If one were cynical or pessimistic, you’d even call these shows and films “flops” or dare I say, “bombs”? And yes, Hulu and Prime Video have wayyyyy more of these than Netflix. At the end of this month, we’ve decided to devote an entire article to calling out these films that fail to generate any ratings in July.)
In the mean time, I wanted to call out what I think is the biggest Netflix title to fail to make the Netflix Weekly Top Ten or the Nielsen Top Ten:
Masters of None Presents: Moments of Love (Released on 23-May-2021)
Seriously, consider the bona fides of this one. Masters of None won an Emmy for Best Actor and Writing, and was nominated for multiple Primetime Emmys and Golden Globes. It got a 9 on Rotten Tomatoes from the critics. However, between seasons 2 and 3, stuff happened. (Look it up on your own.)
Did this effect the ratings? Presumably. Though season 1 came out in 2015 and season 2 in 2017, that was the ratings dark age when we had to rely on rumor and innuendo to guess a show’s popularity. Nowadays, we have tons of data. And what do we know about Masters of None latest release?
That at best it’s first full week did, at least, less than 2.8 million hours of viewing. (The lowest “original” series data point that week was The Upshaws at 2.8 million hours, which I also called a bomb.)
To put that in context…that’s really bad. Especially for a season three. There are other titles that failed to chart in their first week this year like Halston or The World’s Most Amazing Vacation Rentals, but they each charted in their second week (3.5 million and 4.2 million hours respectively). Even Formula 1: Drive to Survive, the lowest season 3 in my data set, netted 4 million hours of viewing in its second week.
One last chart captures this. Frankly, between the layoff, the scandal news and maybe Netflix burying it, the interest via Google was never there:
Quick Notes on TV
– Premiere: The Movies That Made Us season 2. This docs-series got 2.8 million hours of viewing in its first week. For a season 2, this is the lowest in my data set (20th place), but for a documentary that’s still not bad.
– Virgin River is firmly on the “binge release curve”, but fascinatingly it’s tracking almost perfectly with its season 2:
– Oh, and “Manifest summer” may be ending too:
The latest edition of Nielsen’s the Gauge is out. And as I warned when I first “explained” the Gauge, it would take some time to draw conclusions. And indeed it will. More than anything The Gauge looks fairly steady. Here’s the trend over time:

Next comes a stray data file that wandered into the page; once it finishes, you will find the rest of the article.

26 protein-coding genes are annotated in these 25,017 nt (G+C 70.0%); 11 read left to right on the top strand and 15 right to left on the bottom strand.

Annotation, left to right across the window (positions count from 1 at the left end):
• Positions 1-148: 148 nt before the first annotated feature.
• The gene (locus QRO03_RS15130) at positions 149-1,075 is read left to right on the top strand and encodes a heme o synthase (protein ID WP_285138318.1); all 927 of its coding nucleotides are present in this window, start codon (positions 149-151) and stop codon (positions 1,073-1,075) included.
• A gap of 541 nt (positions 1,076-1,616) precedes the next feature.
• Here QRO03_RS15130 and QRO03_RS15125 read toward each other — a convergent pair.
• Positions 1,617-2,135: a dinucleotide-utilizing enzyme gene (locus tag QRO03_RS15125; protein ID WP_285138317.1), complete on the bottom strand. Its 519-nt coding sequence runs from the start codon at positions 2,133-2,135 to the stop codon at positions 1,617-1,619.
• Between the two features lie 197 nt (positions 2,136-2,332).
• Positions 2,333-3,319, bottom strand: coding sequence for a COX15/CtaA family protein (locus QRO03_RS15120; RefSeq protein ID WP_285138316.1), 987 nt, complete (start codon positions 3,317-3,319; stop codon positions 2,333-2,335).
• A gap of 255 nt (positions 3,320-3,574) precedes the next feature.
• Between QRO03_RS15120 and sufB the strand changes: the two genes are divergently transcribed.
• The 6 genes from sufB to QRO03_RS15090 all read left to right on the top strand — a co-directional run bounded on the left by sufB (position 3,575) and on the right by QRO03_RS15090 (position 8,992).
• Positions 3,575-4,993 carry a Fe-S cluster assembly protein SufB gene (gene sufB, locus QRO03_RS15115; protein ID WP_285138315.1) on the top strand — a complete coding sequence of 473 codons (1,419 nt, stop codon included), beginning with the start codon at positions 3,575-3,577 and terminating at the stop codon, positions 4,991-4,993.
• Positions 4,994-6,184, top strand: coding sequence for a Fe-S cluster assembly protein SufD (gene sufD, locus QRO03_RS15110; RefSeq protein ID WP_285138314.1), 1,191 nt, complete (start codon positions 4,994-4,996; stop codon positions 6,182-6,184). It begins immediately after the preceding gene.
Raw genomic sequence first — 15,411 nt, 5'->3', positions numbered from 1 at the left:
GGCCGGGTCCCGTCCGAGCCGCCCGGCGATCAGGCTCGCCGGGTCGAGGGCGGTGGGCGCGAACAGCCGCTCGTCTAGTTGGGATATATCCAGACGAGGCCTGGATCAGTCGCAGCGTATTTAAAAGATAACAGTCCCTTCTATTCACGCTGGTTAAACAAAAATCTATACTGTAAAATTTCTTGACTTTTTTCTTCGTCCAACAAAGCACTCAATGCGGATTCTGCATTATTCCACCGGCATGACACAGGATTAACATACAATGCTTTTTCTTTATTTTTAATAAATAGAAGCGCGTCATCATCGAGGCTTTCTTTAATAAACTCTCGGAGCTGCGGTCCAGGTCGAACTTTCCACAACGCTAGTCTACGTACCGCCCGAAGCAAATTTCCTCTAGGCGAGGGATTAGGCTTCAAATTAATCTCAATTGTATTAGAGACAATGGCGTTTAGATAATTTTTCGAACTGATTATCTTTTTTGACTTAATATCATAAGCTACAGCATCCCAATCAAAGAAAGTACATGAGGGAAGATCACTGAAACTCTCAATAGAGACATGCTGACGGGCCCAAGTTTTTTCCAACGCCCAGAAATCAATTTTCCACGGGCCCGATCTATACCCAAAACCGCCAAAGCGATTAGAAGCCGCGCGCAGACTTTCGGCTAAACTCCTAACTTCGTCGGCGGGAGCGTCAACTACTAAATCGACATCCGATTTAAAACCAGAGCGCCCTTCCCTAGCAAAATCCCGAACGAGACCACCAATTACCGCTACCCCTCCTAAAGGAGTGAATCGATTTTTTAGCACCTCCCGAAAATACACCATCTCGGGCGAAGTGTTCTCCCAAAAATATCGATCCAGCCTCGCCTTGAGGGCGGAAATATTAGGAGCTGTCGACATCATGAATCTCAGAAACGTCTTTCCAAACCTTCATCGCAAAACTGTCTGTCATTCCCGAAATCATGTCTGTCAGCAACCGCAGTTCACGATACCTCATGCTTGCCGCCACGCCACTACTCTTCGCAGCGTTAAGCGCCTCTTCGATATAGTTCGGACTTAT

Anecdata of the Week
Premiere: Ted Lasso season 2. Since Nielsen doesn’t track Apple TV+ yet (they’re too small) we have no idea how their biggest series is performing. The best I can say is to use Reelgood’s weekly data, which said it won the TV box office the weekend it came out.
Reelgood’s data isn’t perfect, but is useful for smaller serices. I tend to ignore the Netflix ratings on Reelgood, since many folks go straight to Netflix anyways and some big titles, like MCU titles, since folks know to go to Disney+.
– The Walking Dead is back for its final season this week. This title deserves its own deep dive, given that it was the second biggest scripted cable series of the 2010s, but has been dropping over time, unlike Game of Thrones that went out on top. It’s also streaming on Netflix, but doesn’t make the “acquired” list as often as you’d think for its popularity.
– Also in the “big on cable” is American Horror Story’s 10th season. Given that FX titles are now heavily pushed as “FX on Hulu”, while we probably won’t see the ratings, this is still a big title for Hulu/Disney. (Also, between American Horror Stories, a spin off, and that fact that they’re doing a “double feature” of AHS, FX has quite a big invested in this franchise.)
– Two “day-and-date” releases will hit theaters today. First, the Paw Patrol movie will air on both Paramount+ and in theaters. If you don’t have kids, you don’t care. If you do, you do care. Second, the latest HBO Max/theatrical release from Warner Bros. is Reminiscence. As I’ll keep repeating:
HBO Max don’t be cowards and let Nielsen release your ratings!!!